The past month has produced a slew of good news for the Knights off the field. With the signing of Connor Watson and Herman Ese’ese this week, Tautau Moga last week and Aidan Guerra earlier this month, things are looking promising. Throw in SKD and the rebuild of our team is on track.
More to come, we hope.
The downside is young men who have battled over parched ground most of their professional career will be asked to move on. Most, one expects, will be locals. But that’s pro sport.
Hopefully lessons learned will hold them in good stead for the future.
Of course those asked to move on, whomever they might be, will in the interim be playing for their careers. Serious business when you’ve devoted half your young life and, for most, have little to fall back on. Such is the nature of the beast, each player must step up now or step off in six weeks’ time.
If those seeking to stay want to stake their claim, it’s now or never.
JUST a quick reflection on the Blake Ferguson forearm last week that nearly smashed our man’s jaw and knocked him into this week.
Chanel Mata’utia will probably be sidelined for a couple of weeks, given the force involved in his knock last week. While all the attention was on the Billy Slater high shot, I’ve read nothing about this Ferguson incident. Equally as damaging, but nothing.
The NRL match-review committee determined there was no case to answer. Really? Someone sustained a severe head injury after contact with the ball-carrier’s defensive forearm, and the caravan moved on?
I agree accidents happen and Chanel needs to update his tackling technique, if only to avoid cowboys who lead with the ol’ toothbrush, as I occasionally may have done. But I don’t agree it’s just a case of load him on the stretcher and play on.
I’m not saying Ferguson meant to knock Chanel senseless. But from first-hand experience, some players can load a forearm better than others, either haphazardly or with a degree of intent.
Having used the forearm as both a shield and a sword, should Ferguson not at least share some blame and some duty of care? Is there not at least a case for contributory negligence?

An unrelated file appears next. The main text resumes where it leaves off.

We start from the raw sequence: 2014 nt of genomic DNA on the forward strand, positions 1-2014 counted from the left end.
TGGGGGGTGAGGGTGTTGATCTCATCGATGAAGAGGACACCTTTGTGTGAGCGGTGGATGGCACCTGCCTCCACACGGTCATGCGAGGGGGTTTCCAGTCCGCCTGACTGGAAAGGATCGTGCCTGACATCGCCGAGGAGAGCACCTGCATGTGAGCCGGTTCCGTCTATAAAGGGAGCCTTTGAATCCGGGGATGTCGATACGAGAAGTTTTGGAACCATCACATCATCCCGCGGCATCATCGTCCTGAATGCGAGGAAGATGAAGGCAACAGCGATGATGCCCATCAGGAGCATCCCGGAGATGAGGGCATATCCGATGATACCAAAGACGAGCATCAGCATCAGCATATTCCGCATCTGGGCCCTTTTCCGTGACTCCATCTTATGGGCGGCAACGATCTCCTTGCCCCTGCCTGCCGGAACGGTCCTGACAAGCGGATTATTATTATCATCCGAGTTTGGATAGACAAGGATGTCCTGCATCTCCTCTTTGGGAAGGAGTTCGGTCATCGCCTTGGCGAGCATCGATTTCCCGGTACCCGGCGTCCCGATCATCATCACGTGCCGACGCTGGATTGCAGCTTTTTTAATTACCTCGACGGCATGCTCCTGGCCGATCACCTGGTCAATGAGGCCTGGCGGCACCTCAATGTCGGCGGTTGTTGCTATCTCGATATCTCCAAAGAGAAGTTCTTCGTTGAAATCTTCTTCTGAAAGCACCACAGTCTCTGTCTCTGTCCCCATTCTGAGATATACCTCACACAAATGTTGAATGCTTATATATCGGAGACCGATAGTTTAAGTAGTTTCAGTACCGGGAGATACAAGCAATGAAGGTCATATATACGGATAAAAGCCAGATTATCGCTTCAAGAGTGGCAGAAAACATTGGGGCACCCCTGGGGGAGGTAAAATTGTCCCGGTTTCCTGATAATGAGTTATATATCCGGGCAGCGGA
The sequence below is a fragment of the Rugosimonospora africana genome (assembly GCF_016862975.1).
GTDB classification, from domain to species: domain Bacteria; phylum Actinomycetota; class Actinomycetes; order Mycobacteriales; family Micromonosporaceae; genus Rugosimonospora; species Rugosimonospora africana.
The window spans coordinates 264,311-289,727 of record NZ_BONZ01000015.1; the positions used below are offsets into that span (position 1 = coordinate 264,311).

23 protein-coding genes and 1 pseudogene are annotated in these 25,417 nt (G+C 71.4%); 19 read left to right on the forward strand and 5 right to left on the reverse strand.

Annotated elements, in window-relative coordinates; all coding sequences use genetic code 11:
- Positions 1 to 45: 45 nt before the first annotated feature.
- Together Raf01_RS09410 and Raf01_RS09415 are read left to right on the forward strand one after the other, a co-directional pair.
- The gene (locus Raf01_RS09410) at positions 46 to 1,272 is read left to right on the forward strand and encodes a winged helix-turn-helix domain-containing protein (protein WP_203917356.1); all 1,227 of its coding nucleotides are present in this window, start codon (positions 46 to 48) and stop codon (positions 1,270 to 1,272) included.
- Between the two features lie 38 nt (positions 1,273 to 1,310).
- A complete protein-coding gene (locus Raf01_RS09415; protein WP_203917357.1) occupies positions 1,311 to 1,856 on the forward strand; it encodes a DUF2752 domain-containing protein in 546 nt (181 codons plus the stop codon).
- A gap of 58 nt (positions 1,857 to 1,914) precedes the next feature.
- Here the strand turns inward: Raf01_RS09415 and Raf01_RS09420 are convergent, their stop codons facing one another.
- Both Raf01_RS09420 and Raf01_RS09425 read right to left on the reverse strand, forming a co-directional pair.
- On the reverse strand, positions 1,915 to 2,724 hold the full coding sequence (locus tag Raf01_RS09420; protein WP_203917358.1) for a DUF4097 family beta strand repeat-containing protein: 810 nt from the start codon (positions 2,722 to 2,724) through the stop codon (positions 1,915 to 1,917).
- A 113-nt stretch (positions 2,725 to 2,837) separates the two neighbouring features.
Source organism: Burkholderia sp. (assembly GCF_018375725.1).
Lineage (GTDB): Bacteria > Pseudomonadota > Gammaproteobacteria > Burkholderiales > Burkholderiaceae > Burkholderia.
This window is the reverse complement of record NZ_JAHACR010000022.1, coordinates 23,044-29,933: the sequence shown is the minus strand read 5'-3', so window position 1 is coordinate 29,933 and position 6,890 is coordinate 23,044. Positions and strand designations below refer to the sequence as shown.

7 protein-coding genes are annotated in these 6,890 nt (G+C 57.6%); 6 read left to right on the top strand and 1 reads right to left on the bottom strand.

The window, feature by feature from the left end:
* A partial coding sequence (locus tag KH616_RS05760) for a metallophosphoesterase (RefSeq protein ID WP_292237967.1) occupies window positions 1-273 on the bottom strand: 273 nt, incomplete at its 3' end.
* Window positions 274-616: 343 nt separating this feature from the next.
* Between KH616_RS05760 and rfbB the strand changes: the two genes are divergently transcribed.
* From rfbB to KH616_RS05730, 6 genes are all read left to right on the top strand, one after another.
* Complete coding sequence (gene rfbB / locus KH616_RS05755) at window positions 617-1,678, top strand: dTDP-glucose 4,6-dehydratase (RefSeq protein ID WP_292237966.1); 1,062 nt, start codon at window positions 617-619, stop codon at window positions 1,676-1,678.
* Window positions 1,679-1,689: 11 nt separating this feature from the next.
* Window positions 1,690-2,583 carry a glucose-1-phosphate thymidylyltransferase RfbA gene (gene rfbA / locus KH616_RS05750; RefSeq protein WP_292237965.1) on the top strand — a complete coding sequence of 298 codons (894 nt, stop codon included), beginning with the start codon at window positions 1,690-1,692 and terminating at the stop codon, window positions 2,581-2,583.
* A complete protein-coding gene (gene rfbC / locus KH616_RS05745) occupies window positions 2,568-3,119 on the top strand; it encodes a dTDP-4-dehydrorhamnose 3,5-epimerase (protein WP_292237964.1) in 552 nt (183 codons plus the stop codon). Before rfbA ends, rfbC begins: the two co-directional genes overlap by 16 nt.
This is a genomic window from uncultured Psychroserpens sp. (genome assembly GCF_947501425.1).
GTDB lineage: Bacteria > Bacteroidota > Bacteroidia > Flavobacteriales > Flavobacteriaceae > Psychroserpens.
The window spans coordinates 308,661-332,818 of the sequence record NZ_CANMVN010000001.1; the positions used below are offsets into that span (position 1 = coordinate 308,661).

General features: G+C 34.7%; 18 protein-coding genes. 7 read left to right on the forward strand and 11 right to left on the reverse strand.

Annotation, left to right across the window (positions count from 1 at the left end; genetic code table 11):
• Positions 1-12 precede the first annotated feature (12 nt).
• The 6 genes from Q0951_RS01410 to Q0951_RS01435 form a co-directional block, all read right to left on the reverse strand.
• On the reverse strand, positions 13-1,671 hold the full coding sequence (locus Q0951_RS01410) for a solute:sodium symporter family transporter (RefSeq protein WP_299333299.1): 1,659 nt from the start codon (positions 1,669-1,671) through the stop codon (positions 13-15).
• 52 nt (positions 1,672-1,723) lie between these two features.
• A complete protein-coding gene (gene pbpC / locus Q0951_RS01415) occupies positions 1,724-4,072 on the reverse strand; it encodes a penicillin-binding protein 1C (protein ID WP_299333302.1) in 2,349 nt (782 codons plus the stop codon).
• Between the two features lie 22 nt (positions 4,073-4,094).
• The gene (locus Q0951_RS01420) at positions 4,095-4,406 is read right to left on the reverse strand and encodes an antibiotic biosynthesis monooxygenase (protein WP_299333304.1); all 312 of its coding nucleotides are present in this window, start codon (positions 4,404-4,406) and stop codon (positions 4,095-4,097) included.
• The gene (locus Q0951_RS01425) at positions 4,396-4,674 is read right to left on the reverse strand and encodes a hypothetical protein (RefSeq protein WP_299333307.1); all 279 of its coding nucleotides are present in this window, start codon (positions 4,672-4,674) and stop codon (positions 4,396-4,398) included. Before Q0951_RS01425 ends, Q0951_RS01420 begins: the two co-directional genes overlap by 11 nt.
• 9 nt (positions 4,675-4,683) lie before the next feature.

That there wasn’t even a penalty in Chanel’s case demonstrates how far payer safety has a way go.
As an extension of this, former head of the referees Greg McCallum has this week stated publicly: “The game is in crisis.”
The rules that held the game’s framework together are now a cheap, plastic imitation of what once locked in each facet of our game. The fundamentals like playing the ball, not laying in the ruck, standing onside, not changing one’s line to impede a kick-chaser, hanging on to the ball, or tackling within the rules seem to be discretionary in the modern game. I mean, people who have been around the game for 50 years can’t explain many of the contemporary interpretations, so what chance the casual observer?
In truth, the NRL has allowed this mess to develop as they’ve probed in search of an improved, faster, more attractive product for broadcast sale. On this point, if you think broadcasters have no say about how the game is managed, after kicking in multi-billion dollar sums, you believe in Santa Claus.
Think half-time interviews of coaches, Freddy Fittler on the field, bunker decisions that give high exposure to a fried-chicken company, golden point and leaving players on the field, despite foul play, so it remains a contest. Oh, sorry, that’s for the benefit of our gaming partners, also.
But the buck has to stop with the NRL CEO for allowing the decay to worsen on his watch. I feel for referees boss Tony Archer. One can only imagine all the whispers in his ear about what needs to happen to make the game more appealing. But you can’t have your cake and eat it.
Fix it before the semis, please.
SHOULD Wests members support their board’s proposal to take over the Knights? Now, I’m not a member, so to the extent it’s any of my business, I think it’s a no-brainer. Yes!
As a member of earlier incarnations of the Knights, I know I speak for many similarly disenfranchised when I say: “Please take it on. We need you.”
Their CEO has stated it’s a risk but they were left with little choice. But on examination, I can’t see much downside here at all if the community takes a stake. In fact, if Wests Group’s formidable, if presumed in the NRL space, expertise is brought to bear under such conditions, I’ve little doubt they can be a raging success.
Naturally, we’re all a bit gun-shy after the Tinkler disaster. But putting on-field success to one side, which is like breathing without lungs, the financial potential appears positive. With some rough numbers I drew from old board papers and recent Nrl reports, one can start to see a sustainable financial model take shape.
Servicing a cost-base of approx $24 million, the NRL’s $13 milion grant goes a long way to funding operations. Particularly when only $9.2 million is likely to be for players. Literally, free money.
Needing another $11-12 million to break even, a club typically relies on conventional revenue streams like sponsorship, crowds, corporate/hospitality and merchandise. Now, I know Knights’ sponsorship in 2008 was $5.5 million, and average home crowds of 18,750 generated nearly $3 million.
Knock those figues up for more recent times, factor in improved crowds, and the club should confidently budget for $7 million and $3.5 million respectively. That’s $23.5 million right there.
Compared to 2008, there are minimal expenses around stadium or horticulture, leaving corporate and merchandise income to make up the balance.
A good deal for everyone.
Looking forward, it’s an opportunity of a lifetime for the community to retake its heritage. Members should support this once-proud community icon. Together we can rekindle the days of gold, and give our kids and the region something to be proud of again.